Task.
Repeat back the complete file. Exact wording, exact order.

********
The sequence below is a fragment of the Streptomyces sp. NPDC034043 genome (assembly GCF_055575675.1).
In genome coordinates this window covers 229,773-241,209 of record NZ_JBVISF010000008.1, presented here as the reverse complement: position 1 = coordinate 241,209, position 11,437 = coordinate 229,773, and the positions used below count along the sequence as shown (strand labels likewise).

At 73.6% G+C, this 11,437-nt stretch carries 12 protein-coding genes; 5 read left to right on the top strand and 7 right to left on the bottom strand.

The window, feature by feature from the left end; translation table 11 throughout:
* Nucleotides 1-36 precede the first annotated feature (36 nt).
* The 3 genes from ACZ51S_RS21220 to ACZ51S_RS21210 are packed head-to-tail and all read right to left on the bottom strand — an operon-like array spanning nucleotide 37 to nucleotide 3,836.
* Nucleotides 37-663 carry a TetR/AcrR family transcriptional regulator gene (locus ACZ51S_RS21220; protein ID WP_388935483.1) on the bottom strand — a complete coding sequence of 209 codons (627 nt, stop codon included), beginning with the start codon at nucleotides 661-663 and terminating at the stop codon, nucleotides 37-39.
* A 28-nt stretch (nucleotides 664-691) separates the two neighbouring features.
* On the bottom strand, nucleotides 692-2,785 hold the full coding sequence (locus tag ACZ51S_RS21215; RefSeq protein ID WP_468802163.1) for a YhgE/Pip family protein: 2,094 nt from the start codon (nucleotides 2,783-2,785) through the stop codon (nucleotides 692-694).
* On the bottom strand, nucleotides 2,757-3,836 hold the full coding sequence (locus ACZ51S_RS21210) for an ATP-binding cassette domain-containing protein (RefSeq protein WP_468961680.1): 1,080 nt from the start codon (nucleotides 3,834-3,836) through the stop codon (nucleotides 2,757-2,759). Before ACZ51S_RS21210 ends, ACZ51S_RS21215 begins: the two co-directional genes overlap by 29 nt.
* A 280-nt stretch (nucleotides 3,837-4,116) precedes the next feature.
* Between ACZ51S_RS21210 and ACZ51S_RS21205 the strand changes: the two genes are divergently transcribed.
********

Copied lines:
The sequence below is a fragment of the Streptomyces sp. NPDC034043 genome (assembly GCF_055575675.1).
In genome coordinates this window covers 229,773-241,209 of record NZ_JBVISF010000008.1, presented here as the reverse complement: position 1 = coordinate 241,209, position 11,437 = coordinate 229,773, and the positions used below count along the sequence as shown (strand labels likewise).

At 73.6% G+C, this 11,437-nt stretch carries 12 protein-coding genes; 5 read left to right on the top strand and 7 right to left on the bottom strand.

The window, feature by feature from the left end; translation table 11 throughout:
* Nucleotides 1-36 precede the first annotated feature (36 nt).
* The 3 genes from ACZ51S_RS21220 to ACZ51S_RS21210 are packed head-to-tail and all read right to left on the bottom strand — an operon-like array spanning nucleotide 37 to nucleotide 3,836.
* Nucleotides 37-663 carry a TetR/AcrR family transcriptional regulator gene (locus ACZ51S_RS21220; protein ID WP_388935483.1) on the bottom strand — a complete coding sequence of 209 codons (627 nt, stop codon included), beginning with the start codon at nucleotides 661-663 and terminating at the stop codon, nucleotides 37-39.
* A 28-nt stretch (nucleotides 664-691) separates the two neighbouring features.
* On the bottom strand, nucleotides 692-2,785 hold the full coding sequence (locus tag ACZ51S_RS21215; RefSeq protein ID WP_468802163.1) for a YhgE/Pip family protein: 2,094 nt from the start codon (nucleotides 2,783-2,785) through the stop codon (nucleotides 692-694).
* On the bottom strand, nucleotides 2,757-3,836 hold the full coding sequence (locus ACZ51S_RS21210) for an ATP-binding cassette domain-containing protein (RefSeq protein WP_468961680.1): 1,080 nt from the start codon (nucleotides 3,834-3,836) through the stop codon (nucleotides 2,757-2,759). Before ACZ51S_RS21210 ends, ACZ51S_RS21215 begins: the two co-directional genes overlap by 29 nt.
* A 280-nt stretch (nucleotides 3,837-4,116) precedes the next feature.
* Between ACZ51S_RS21210 and ACZ51S_RS21205 the strand changes: the two genes are divergently transcribed.